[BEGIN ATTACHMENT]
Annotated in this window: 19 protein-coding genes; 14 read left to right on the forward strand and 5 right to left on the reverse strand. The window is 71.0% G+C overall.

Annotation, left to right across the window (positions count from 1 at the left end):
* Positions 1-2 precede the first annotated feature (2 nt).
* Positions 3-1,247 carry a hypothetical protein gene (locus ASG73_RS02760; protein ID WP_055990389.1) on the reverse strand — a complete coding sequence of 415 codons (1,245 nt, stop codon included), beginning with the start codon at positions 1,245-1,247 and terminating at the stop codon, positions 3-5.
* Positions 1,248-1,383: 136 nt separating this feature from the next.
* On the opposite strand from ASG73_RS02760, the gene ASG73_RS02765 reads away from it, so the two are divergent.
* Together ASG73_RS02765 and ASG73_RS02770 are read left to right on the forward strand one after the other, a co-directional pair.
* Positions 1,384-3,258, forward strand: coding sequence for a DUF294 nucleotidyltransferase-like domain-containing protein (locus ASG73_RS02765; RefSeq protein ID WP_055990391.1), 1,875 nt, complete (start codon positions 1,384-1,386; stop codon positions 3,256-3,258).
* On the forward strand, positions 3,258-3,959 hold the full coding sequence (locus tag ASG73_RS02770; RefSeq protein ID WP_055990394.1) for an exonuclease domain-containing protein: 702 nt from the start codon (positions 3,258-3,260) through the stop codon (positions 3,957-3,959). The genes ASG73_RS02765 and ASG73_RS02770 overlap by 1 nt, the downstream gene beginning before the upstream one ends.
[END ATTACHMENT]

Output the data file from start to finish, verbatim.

Annotated in this window: 19 protein-coding genes; 14 read left to right on the forward strand and 5 right to left on the reverse strand. The window is 71.0% G+C overall.

Annotation, left to right across the window (positions count from 1 at the left end):
* Positions 1-2 precede the first annotated feature (2 nt).
* Positions 3-1,247 carry a hypothetical protein gene (locus ASG73_RS02760; protein ID WP_055990389.1) on the reverse strand — a complete coding sequence of 415 codons (1,245 nt, stop codon included), beginning with the start codon at positions 1,245-1,247 and terminating at the stop codon, positions 3-5.
* Positions 1,248-1,383: 136 nt separating this feature from the next.
* On the opposite strand from ASG73_RS02760, the gene ASG73_RS02765 reads away from it, so the two are divergent.
* Together ASG73_RS02765 and ASG73_RS02770 are read left to right on the forward strand one after the other, a co-directional pair.
* Positions 1,384-3,258, forward strand: coding sequence for a DUF294 nucleotidyltransferase-like domain-containing protein (locus ASG73_RS02765; RefSeq protein ID WP_055990391.1), 1,875 nt, complete (start codon positions 1,384-1,386; stop codon positions 3,256-3,258).
* On the forward strand, positions 3,258-3,959 hold the full coding sequence (locus tag ASG73_RS02770; RefSeq protein ID WP_055990394.1) for an exonuclease domain-containing protein: 702 nt from the start codon (positions 3,258-3,260) through the stop codon (positions 3,957-3,959). The genes ASG73_RS02765 and ASG73_RS02770 overlap by 1 nt, the downstream gene beginning before the upstream one ends.